Telling the truth can be risky. It is often difficult to find a balance between telling important truths and protecting the feelings and reputations of everyone involved. Not only that, but honest, well-intentioned people don’t always agree about what is true. It may seem easier to keep the truth to yourself than to cause a rift in an important relationship.
Understanding and using these principles will help you feel more confident about the choices you make and help you develop the skills you need to tell the truth with grace and skill.
* Realize that your truth is not “The Truth,” and neither is anyone else’s.
You are unique. There is no one else in the world who has had exactly the same life experiences as you. Your past experiences have a profound influence upon how you see and understand your world.
Since there is always more data coming at you than you or anyone else could possibly process, your brain screens out everything that it believes is irrelevant to you. Your brain makes those instantaneous decisions based upon what it has previously learned is pleasant or painful. That means that whatever you perceive (your truth) is only a part of what is present.
Anyone who has had a different life than you have had (including your sisters, brothers, significant other, children, parents, co-workers, etc.) chooses somewhat different things to screen out. Therefore, what they perceive as true (their truth) is bound to be different than your truth.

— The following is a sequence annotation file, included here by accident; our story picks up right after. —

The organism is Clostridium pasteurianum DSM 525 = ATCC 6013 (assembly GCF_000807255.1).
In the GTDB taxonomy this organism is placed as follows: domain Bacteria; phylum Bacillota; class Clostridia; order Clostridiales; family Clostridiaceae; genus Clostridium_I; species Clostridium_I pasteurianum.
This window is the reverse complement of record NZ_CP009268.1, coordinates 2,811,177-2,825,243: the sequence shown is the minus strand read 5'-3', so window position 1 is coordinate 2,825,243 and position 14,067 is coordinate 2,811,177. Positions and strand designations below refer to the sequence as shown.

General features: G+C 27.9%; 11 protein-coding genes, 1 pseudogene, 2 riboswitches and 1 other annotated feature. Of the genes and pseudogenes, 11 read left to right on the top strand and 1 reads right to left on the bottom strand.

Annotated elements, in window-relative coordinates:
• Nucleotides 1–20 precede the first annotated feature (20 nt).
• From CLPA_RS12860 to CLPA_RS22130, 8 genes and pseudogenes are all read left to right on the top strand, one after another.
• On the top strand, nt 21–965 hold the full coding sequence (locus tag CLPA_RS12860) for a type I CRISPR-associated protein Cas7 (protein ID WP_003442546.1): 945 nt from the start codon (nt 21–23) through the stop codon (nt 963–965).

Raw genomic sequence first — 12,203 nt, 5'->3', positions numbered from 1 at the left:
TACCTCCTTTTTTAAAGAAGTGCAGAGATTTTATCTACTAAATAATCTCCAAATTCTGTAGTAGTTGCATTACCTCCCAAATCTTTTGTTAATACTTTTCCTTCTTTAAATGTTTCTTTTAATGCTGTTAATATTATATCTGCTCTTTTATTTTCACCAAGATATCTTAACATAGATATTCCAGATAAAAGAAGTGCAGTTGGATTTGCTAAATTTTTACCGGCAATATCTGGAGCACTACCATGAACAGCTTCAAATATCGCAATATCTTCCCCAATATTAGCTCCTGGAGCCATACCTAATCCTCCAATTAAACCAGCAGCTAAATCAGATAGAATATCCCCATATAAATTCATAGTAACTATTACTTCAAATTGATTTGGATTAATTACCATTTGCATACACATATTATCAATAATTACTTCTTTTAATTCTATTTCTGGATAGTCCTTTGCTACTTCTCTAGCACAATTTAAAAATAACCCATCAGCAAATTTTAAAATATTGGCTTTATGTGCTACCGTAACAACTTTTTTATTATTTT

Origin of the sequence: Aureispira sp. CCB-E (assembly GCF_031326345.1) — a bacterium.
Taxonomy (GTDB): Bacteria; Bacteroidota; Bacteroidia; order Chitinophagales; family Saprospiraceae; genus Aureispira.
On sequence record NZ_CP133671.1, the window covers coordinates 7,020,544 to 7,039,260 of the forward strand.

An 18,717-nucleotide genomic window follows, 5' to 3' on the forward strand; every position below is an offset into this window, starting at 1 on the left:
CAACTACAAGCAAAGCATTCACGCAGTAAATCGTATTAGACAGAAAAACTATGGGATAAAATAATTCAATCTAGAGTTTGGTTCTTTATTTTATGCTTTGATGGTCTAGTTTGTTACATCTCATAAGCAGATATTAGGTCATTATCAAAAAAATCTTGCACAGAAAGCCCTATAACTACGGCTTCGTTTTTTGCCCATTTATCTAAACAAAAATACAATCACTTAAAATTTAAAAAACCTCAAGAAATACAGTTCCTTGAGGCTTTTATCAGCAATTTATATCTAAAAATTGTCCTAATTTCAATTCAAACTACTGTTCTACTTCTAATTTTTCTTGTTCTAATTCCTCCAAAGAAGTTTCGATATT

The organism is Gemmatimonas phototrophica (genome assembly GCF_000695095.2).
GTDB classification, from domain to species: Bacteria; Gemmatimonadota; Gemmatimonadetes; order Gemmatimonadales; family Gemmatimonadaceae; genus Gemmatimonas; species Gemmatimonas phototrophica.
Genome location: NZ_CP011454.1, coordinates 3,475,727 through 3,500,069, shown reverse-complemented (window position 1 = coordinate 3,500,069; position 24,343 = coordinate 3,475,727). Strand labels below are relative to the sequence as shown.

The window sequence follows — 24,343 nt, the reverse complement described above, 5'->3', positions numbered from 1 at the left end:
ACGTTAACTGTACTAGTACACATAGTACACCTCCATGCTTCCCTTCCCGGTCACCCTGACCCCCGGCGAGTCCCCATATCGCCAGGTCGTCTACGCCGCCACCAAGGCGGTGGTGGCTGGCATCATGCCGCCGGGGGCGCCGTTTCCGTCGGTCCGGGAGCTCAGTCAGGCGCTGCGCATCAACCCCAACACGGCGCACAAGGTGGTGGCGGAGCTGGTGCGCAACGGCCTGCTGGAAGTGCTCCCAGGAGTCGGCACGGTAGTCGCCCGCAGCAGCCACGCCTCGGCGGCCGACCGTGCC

Understanding this basic fact, shows how pointless it is to argue about what is “The Truth.” “The Truth” simply does not exist.
* Know what is true for you, including the signals that you are unaware of some aspects of your own truth.
Since you are the only one who knows what you see, hear, feel, taste, or smell, it is important to pay attention to that information. You may not understand why something is attractive or repulsive to you, but knowing that you have feelings about it is one way to help you make choices, including the choice to learn more about why you feel the way you do.
When you were a child, others didn’t necessarily appreciate or agree with your expressions of what you liked or hated. In the course of becoming civilized, you learned to stop paying attention to your own truths. You then learned to pay attention to what others believed instead, and to invalidate things about you that others did not like.
Many adults cover their own uncomfortable and invalidated truths by doing things to keep their attention away from their own experiences. Mindlessly watching TV, overeating, smoking, overworking, alcohol and drug abuse, are all ways of tuning out this awareness.
Make a habit of using your favorite way of tuning out as a signal to check in with yourself and learn your own truth.